Monday, March 22, 2010

Small Creatures

When yesterday I saw this gecko basking in the sun whilst eyeing me suspiciously, I "naturally" went to fetch my camera, because I wanted to record "the moment".

After some "research" on the internet I learned that the toes of geckos are are specially adapted to adhere (= cling) to most surfaces. Also that geckos are found in warm climates around the world & that there are about 2 000 different species worldwide. Apparently the name "gecko" stems from the Indonesian/Japanese word Tokek, inspired by the sound these animals make!

Inspired to "record" more small creatures, I "discovered" this mosquito in our kitchen & duly photographed it. Mosquitoes are said to be around for 100 million years (!!) & in that time have diversified into about 3 000 species. Mosquitoes apparently do not feed on blood but instead, a female mosquito requires a "blood meal" for the development of her eggs = it's only the female, which "bites" us (!!), although humans are not their preferred/favourite target; instead their more common "victims" (hosts) are mammals or birds.

Spiders are like "pets" in our home (because they are "well-represented") whilst I learned that there are about 3 000 known species from 69 families in South Africa alone! Spiders play an important role in nature yet are widely feared - even if the greater majority is harmless to humans. An interesting fact is that for a male spider, mating is an "exercise in caution": he deposits his sperm on a web, then scoops it up & transfers it carefully to the female - because normal copulation would run the risk of his being eaten by his mate.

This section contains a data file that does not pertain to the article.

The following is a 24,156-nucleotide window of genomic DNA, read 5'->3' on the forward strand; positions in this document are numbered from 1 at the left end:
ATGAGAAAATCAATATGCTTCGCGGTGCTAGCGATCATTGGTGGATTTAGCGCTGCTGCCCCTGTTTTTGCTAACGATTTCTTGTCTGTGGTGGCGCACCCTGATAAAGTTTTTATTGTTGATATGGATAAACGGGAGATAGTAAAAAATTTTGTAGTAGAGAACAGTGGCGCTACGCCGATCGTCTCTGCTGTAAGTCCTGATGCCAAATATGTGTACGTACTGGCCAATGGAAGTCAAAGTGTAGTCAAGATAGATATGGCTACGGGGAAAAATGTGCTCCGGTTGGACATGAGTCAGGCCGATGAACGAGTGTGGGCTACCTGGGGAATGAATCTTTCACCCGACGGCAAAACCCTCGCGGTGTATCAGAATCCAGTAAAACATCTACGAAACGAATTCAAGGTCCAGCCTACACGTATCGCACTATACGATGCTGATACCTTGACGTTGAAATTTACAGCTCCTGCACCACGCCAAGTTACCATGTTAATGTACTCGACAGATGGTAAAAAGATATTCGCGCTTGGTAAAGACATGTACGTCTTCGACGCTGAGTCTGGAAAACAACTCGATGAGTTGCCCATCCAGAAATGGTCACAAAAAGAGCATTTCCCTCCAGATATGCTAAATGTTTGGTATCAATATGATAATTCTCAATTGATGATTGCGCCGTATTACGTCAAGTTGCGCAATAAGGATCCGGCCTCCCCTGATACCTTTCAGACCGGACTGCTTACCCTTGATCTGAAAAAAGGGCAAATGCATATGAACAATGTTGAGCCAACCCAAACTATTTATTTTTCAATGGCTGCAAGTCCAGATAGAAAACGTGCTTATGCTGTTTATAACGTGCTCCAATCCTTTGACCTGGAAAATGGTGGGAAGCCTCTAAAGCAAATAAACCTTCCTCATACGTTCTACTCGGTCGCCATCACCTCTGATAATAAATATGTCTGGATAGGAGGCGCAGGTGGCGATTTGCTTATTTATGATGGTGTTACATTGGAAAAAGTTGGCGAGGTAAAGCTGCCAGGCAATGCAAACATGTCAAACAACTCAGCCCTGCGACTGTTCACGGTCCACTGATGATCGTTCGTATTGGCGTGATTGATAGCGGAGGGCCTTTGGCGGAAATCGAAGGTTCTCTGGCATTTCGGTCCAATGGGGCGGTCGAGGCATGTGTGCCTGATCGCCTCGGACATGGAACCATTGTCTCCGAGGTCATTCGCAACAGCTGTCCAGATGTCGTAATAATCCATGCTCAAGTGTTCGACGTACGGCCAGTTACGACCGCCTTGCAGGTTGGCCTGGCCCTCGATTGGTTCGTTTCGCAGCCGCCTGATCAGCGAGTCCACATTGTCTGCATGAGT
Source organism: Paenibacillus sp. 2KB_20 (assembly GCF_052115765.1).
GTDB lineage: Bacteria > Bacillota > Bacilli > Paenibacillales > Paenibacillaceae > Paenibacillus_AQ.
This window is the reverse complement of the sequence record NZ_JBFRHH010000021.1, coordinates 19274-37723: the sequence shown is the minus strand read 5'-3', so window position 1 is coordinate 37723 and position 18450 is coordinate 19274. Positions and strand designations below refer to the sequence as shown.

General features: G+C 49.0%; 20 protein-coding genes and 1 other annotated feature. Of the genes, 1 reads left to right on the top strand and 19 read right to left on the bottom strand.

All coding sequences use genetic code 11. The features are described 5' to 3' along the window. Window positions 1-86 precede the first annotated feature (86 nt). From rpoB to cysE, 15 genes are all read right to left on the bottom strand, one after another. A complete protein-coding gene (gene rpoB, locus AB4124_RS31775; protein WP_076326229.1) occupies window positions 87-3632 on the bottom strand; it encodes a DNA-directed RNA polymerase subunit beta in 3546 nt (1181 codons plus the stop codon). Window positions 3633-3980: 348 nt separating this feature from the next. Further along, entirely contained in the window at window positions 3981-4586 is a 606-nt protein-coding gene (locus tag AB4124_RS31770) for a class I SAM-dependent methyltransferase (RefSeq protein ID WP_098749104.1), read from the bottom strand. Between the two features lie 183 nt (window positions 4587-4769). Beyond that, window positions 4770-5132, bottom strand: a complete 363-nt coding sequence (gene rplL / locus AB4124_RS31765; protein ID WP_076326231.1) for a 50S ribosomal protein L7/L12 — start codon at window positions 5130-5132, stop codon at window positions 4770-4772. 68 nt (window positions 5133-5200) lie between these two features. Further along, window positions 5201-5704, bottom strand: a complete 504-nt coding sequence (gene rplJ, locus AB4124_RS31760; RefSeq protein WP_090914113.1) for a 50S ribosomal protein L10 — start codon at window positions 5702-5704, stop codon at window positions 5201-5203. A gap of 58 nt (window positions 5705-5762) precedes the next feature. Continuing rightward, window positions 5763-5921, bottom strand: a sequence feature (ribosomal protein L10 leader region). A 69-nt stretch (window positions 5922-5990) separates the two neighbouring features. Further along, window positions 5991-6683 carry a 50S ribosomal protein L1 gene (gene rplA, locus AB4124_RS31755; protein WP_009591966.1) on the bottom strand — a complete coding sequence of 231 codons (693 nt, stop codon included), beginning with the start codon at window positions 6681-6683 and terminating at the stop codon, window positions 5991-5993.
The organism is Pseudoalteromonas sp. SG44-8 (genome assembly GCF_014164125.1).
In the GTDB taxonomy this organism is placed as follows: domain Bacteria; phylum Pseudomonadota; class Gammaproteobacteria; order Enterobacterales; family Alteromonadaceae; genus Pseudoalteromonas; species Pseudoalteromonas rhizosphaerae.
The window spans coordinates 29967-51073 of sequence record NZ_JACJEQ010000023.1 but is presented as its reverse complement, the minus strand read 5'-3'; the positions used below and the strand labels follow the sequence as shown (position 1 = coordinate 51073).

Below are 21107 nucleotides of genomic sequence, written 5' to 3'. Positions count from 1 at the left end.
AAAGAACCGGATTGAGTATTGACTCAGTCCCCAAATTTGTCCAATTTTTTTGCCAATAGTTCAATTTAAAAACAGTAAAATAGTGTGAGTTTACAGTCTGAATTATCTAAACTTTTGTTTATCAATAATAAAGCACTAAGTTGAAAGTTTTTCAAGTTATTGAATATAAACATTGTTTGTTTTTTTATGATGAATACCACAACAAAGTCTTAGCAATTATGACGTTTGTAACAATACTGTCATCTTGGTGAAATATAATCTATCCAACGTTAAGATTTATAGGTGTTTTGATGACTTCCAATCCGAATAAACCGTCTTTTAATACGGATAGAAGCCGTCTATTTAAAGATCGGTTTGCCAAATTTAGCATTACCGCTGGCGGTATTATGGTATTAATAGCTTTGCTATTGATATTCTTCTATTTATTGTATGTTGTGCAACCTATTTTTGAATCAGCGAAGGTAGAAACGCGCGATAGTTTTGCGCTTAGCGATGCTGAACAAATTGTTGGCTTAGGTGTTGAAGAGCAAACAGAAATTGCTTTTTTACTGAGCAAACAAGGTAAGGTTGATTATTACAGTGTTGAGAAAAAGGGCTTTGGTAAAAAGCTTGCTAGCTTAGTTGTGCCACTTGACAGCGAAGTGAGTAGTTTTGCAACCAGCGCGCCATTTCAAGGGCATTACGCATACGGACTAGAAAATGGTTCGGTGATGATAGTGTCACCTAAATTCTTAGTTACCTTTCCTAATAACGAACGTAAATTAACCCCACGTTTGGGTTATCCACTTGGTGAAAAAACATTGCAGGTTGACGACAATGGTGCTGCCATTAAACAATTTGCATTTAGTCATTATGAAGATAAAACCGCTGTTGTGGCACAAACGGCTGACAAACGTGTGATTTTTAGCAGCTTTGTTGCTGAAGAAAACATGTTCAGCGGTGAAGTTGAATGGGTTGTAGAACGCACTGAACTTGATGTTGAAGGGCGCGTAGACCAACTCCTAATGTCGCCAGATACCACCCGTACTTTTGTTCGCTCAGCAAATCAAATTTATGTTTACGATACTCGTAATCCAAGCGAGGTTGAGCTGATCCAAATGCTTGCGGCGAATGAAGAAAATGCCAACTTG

Talking about mating - these flies weren't shy or feeling restricted in any way :)

Other insects in the garden were also "at it", like these shield bugs. Although people tend to call any offensive insect a "bug", in scientific "language" the word has a precise meaning: bugs are insects, which have sucking or piercing mouthpieces in the form of a beak.

Shield bugs are often brightly coloured & are recognised by their shape, which resembles a shield. They are also often referred to as stink-bugs, because they produce a foul-smelling liquid.

From flies to bugs to ants - I found this "hard-working" group in our bathroom dragging off a fly.

This "scene" reminded me of something I've observed twice before - of a spider-hunting wasp. I "dug into my archive" & found this duly recorded photo. Is the "victim" a baboon spider? In the case of spider-hunting wasps, their sole diet is spiders, as well as the diet of their larvae. These wasps paralyse their prey with a sting before dragging them off to a ready-made hole. I learned that here, the female lays a single egg on the spider's abdomen, then buries both, so that the emerging larvae has a ready supply of food.

Did you know that male wasps can't sting? Compare this with mosquitoes (& apparently also bees) - only the female "bites" = can sting!

Last but not least a photo I took a while ago on a beach in Plettenbergbay (Western Cape Province). This time a wasp (or is it a bee?) is the prey and not the aggressor!

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